Jeremy Corbyn has said he is “not in the slightest” bit worried about going up against Boris Johnson in a general election.
The Labour leader said the party has most candidates selected in marginal constituencies and a “summer campaign plan” is in place.
Mr Corbyn said Labour also has many policy announcements ready.
Asked if he was worried about competing with Mr Johnson at the next election, Mr Corbyn told Sky’s Sophy Ridge On Sunday: “Not in the slightest. We’ll go out there and we’ll make our case.
“I don’t get involved in personal abuse, I don’t make any personal abuse, I don’t do personal, as far as I’m concerned the issues are too serious.”
He added: “I’ve got my summer campaign plan in place, we’ve got most of our candidates selected in all our marginal constituencies.
“We have many other policy announcements in place, particularly the ones on the Green Industrial Revolution and the Green New Deal that we’re putting forward, and working out more details on our health and social care policies.
“But fundamentally it’s about reducing inequality in Britain and about investing in good quality sustainable jobs for the future through the Green Energy Revolution.”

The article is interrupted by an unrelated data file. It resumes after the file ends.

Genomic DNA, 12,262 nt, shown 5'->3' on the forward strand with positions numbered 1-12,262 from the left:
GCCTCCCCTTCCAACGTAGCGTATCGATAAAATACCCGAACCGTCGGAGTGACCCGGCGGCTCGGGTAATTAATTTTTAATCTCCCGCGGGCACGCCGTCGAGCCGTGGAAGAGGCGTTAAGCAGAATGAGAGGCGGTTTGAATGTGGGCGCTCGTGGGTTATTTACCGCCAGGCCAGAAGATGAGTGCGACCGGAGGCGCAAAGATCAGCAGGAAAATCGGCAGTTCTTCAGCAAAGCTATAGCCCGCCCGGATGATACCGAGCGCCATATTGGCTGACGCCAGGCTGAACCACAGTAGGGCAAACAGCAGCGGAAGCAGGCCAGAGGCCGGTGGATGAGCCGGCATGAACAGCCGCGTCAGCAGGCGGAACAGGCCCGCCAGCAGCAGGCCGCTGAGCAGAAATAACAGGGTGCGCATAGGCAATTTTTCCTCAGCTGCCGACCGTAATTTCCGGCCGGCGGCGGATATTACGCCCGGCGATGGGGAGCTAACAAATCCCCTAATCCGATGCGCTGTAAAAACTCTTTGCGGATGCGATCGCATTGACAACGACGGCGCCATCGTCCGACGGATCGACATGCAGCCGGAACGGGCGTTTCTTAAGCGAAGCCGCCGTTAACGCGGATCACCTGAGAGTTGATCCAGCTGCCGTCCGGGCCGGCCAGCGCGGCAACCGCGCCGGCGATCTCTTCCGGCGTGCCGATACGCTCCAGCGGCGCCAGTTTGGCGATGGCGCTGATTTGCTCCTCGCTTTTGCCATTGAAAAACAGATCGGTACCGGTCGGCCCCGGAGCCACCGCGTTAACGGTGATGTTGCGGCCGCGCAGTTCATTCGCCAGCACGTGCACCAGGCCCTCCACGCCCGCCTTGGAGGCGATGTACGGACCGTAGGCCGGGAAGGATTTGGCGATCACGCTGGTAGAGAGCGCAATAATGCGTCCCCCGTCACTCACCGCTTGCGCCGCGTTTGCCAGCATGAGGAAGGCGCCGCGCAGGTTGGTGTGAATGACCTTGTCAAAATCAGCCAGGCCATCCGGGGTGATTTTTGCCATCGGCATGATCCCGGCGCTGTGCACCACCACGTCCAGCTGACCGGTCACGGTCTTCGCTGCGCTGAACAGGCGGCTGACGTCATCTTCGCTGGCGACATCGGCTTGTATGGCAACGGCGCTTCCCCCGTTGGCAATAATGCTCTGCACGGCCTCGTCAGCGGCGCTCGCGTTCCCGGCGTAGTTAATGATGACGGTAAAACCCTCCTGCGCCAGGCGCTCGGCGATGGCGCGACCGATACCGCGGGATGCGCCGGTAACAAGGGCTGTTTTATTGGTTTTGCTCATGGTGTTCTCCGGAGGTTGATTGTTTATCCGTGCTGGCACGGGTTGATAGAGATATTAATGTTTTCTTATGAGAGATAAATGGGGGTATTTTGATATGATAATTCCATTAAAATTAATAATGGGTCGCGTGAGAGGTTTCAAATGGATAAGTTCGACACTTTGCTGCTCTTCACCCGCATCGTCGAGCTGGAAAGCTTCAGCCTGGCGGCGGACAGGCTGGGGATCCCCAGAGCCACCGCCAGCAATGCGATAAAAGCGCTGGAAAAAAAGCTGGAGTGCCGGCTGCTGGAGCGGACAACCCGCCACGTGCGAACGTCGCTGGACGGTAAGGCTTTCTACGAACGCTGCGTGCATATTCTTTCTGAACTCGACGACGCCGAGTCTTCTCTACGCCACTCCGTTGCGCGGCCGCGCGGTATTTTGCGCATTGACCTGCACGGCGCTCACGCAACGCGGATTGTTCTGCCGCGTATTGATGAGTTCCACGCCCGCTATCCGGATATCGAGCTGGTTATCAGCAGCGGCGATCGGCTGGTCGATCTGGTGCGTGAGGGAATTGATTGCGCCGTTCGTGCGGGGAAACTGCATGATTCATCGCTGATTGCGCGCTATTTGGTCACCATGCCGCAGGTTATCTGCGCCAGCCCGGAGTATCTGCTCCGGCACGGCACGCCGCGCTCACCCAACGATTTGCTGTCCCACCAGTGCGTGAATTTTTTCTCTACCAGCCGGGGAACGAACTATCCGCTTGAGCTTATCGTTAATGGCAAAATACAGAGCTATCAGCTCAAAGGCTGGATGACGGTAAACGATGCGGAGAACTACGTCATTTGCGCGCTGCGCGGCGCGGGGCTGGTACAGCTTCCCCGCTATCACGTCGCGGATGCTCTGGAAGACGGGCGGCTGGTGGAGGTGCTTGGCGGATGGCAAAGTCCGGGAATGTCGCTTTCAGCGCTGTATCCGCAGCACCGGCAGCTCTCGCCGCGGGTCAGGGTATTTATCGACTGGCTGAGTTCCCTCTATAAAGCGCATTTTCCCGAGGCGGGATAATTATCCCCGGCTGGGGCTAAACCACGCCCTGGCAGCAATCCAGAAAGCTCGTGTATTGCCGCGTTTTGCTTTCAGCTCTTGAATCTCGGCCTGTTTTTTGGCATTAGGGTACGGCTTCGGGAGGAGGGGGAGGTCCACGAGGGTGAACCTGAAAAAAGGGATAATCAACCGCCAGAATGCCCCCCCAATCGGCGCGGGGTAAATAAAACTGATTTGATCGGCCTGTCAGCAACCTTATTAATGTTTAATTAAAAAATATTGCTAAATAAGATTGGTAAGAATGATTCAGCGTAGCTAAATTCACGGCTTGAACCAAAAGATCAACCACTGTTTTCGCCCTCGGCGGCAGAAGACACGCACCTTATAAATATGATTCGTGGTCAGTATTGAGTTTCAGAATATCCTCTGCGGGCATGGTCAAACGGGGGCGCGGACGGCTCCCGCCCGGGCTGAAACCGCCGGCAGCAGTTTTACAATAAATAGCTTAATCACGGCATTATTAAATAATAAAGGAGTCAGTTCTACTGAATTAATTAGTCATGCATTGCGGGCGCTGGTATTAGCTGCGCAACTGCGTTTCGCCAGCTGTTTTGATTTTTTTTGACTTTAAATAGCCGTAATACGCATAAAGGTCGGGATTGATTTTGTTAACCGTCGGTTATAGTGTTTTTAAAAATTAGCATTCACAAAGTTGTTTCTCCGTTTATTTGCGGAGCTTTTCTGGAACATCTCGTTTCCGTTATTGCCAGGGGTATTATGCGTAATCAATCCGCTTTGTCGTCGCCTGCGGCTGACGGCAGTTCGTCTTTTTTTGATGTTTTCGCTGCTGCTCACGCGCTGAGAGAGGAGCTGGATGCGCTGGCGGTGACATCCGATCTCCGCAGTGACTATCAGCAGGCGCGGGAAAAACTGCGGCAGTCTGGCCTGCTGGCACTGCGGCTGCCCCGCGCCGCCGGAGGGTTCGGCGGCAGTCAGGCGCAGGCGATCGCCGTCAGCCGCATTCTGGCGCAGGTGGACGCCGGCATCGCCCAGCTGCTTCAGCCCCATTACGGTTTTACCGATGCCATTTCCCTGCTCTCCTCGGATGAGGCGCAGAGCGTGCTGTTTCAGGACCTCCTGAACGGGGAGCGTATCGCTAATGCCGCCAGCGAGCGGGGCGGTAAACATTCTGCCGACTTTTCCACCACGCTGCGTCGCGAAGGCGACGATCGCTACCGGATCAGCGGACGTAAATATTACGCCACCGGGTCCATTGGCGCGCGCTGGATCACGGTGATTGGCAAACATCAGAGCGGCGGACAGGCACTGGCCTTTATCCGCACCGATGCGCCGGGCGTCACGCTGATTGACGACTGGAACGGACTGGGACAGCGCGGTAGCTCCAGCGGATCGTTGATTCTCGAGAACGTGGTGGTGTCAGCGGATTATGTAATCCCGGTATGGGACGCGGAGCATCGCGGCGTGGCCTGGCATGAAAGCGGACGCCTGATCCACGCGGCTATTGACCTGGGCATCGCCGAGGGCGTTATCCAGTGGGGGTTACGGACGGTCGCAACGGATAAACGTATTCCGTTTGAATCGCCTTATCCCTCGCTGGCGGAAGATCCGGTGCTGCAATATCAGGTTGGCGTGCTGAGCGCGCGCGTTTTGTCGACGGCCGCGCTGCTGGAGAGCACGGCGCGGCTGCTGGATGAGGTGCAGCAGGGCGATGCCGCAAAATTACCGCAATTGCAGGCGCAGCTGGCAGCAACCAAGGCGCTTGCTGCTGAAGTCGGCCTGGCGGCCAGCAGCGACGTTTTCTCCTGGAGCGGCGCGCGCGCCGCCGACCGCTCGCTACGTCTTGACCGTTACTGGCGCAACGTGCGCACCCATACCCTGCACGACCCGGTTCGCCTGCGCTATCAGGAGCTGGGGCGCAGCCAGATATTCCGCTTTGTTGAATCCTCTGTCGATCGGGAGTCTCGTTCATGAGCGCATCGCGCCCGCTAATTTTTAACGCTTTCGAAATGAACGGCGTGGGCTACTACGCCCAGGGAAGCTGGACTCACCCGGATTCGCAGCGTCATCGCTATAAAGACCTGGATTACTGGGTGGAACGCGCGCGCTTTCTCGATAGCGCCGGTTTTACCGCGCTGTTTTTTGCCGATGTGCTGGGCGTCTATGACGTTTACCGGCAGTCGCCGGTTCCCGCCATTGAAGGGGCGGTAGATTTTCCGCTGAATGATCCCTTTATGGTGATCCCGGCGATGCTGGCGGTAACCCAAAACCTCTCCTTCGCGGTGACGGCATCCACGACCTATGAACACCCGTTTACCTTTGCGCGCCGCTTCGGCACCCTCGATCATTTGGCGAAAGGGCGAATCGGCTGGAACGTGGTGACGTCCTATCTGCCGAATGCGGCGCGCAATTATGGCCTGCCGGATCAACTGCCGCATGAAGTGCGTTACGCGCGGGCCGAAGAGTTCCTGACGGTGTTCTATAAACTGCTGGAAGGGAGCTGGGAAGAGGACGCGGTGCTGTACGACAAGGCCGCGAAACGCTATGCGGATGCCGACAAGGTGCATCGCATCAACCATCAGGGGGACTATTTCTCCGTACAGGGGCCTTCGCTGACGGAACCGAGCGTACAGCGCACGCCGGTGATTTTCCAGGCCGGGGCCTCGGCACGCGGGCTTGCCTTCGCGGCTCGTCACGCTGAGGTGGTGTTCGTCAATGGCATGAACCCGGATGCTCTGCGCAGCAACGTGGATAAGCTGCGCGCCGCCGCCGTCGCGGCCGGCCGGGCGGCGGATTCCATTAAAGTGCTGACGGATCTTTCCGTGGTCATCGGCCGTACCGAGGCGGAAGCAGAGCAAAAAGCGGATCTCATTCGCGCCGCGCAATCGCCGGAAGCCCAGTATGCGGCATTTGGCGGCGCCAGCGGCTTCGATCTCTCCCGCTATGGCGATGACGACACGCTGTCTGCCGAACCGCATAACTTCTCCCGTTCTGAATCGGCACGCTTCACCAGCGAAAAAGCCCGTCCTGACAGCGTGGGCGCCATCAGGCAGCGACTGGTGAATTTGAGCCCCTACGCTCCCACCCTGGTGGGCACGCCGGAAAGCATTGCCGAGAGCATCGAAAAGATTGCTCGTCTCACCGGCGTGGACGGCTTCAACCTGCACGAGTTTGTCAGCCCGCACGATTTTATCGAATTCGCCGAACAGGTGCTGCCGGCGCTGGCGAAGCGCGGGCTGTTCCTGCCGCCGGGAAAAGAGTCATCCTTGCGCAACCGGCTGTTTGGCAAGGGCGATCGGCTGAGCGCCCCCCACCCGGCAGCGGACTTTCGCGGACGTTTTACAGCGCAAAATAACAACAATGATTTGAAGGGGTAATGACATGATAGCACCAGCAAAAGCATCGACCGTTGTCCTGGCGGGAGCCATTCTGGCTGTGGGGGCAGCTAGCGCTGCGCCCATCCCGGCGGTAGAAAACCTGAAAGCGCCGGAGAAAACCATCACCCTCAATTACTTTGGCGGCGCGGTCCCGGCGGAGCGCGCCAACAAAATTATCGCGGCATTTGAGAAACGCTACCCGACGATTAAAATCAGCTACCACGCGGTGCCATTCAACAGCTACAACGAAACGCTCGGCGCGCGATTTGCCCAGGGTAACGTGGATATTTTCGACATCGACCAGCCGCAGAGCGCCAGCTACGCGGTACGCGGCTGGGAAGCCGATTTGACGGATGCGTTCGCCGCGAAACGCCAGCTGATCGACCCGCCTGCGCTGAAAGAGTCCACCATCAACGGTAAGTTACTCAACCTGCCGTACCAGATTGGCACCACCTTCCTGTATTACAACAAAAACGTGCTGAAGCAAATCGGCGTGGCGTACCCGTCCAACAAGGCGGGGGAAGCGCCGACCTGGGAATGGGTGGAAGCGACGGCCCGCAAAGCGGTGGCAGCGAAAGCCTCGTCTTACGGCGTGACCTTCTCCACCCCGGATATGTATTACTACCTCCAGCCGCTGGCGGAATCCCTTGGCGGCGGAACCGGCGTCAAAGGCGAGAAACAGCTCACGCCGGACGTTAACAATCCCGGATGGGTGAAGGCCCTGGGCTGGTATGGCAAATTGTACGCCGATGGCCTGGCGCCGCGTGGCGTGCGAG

Shortly after Mr Corbyn spoke, Jo Swinson said she would respect the result of another EU referendum – including if the public backed Brexit for a second time.
Ms Swinson, who was elected as leader of the Liberal Democrats earlier this week, said that although she would not stop campaigning for the UK to be a part of the European Union, she would recognise the public’s decision to leave if they were to vote for it again.
The Liberal Democrats have consistently called for another vote on Brexit to be held.
Speaking on Sky News’ Sophy Ridge programme on Sunday, Ms Swinson said: “If we had a situation where we had a People’s Vote on a specific Brexit, then if there were to be a vote in that scenario in favour of a specific Brexit deal, then I would absolutely recognise that that was what the country had decided to do.
“At the moment the difference is, and the difficulty is, that I don’t think there is a majority in this country for any specific type of Brexit.
“Even the Brexiteers can’t agree among themselves – some of them say Theresa May’s deal is not good enough because it’s not ‘Brexity’ enough for them, and others who voted leave in good conscience, listening to what they were told about how they would be leaving with a deal in an orderly manner, are appalled at the thought we might be crashing out without a deal."